Crop Watch – South

Steve Cook – Hampshire Arable Systems


Winter wheat T1 fungicides are now being applied. Leaf three is now emerged in most crops, and some early September sowings of Solstice and Einstein have leaf two emerging.


T1 spraying is urgent if not already completed as the last three weeks have seen significant rain splash events – septoria will be developing in these important leaves.


Second wheats are generally later sown so the important leaves will not have been exposed to septoria spores for so long which means that prothioconazole will be sufficient and will bring eyespot and fusarium control. Azoxystrobin may be added to second wheats to cover take-all.


Mildew is active and threatening again so control may be needed on susceptible varieties e.g. Claire and Solstice.


Winter oilseed rape crops are approaching the twenty pod set stage for mid-flowering fungicide.


Sclerotinia is not our main concern but alternaria is a real problem and protection will be needed to take the crop from now to harvest. Costs will be careful considered but crops will be treated.


Spring barley crops are growing slowly and weed emergence has been low so far! This will all change rapidly with warm temperatures.


Winter oats are running out of soil nitrogen reserves and so it will soon be time to consider fertilizer applications although starving then for a while will help keep them short.


Most of our crops can not have chlormequat applied so this will be a method of growth regulation. Last year, despite some dry May weather after application yields were not reduced by this action.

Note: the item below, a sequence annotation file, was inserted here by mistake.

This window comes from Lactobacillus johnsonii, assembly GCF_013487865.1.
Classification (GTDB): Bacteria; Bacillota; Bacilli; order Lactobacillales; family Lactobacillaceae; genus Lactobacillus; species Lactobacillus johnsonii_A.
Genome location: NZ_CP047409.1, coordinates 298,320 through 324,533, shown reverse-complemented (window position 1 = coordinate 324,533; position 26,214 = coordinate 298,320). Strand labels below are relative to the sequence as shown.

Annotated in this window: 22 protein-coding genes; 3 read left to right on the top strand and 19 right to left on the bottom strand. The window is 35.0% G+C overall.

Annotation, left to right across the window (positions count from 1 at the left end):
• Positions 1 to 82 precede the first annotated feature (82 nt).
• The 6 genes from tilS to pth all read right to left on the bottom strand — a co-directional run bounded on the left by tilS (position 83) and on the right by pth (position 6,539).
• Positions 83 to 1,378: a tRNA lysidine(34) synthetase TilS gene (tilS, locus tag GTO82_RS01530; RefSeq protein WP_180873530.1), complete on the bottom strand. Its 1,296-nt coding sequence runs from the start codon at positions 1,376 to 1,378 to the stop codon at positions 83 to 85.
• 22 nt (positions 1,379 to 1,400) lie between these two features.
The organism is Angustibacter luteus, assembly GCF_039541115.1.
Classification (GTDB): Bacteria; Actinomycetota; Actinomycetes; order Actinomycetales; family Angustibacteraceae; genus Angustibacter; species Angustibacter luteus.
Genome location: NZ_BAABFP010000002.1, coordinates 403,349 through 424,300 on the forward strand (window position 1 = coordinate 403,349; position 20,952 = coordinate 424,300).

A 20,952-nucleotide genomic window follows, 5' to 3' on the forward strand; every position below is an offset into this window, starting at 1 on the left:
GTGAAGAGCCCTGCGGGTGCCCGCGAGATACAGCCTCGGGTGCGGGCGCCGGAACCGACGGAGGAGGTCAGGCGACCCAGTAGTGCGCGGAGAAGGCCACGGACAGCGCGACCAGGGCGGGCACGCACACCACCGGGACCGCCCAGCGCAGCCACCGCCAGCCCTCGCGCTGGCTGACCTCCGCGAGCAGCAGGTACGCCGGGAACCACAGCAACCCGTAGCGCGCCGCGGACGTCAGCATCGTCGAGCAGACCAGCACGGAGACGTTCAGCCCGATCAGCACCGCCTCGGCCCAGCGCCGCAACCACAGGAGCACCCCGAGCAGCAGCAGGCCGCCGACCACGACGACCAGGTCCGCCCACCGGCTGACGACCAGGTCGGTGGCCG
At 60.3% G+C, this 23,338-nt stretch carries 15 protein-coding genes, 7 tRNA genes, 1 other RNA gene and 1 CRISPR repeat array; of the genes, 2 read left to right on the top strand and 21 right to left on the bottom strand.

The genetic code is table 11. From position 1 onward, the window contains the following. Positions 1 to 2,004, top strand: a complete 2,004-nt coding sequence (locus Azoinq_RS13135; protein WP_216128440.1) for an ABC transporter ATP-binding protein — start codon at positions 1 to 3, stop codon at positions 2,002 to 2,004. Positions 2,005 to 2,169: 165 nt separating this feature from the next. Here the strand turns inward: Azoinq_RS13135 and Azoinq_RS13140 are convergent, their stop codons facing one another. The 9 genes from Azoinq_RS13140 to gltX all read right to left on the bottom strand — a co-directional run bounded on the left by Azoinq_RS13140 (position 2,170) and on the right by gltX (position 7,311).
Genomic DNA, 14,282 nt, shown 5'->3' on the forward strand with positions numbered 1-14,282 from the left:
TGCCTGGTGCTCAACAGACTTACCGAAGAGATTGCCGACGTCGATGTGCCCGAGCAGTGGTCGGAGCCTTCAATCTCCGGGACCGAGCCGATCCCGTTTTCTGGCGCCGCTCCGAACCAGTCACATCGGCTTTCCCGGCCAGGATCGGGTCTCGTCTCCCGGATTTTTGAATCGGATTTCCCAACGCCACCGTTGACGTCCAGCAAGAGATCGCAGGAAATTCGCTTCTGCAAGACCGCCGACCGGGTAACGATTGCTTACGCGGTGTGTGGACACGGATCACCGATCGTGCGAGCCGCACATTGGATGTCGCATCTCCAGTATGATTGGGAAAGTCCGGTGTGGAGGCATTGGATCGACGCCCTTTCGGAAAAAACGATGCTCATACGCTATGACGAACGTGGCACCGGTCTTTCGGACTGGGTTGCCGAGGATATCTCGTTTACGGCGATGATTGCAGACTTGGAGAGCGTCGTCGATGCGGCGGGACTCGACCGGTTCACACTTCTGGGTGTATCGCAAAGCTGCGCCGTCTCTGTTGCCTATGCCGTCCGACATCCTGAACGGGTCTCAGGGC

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12 April 2005


Neil Potts – Matford Arable Systems
(Click to contact)


Most crops are now beginning to grow rapidly Winter wheats are at varied growth stages with early drilled crops reaching GS 31 and the later drilled crops still in the mid to late tillering phase.


Septoria tritici is the most prevalent disease with all but the late winter drilled crops showing good levels of the disease.


With our wet climate, varietal resistance seems to count for very little at this stage of the season with Robigus showing as high a level of infection as more susceptible varieties.


Claire has continued to have mildew present, particularly in sheltered sites or where seed rates were too high. T0 sprays have been or are currently being applied with the first of the T1 sprays due to be applied around April 15.


Most winter barley crops are at GS 30 to 31, with T1 sprays going onto crops now. In general crops are looking well, with as much potential as last year – which proved locally to be the best winter barley season for several years.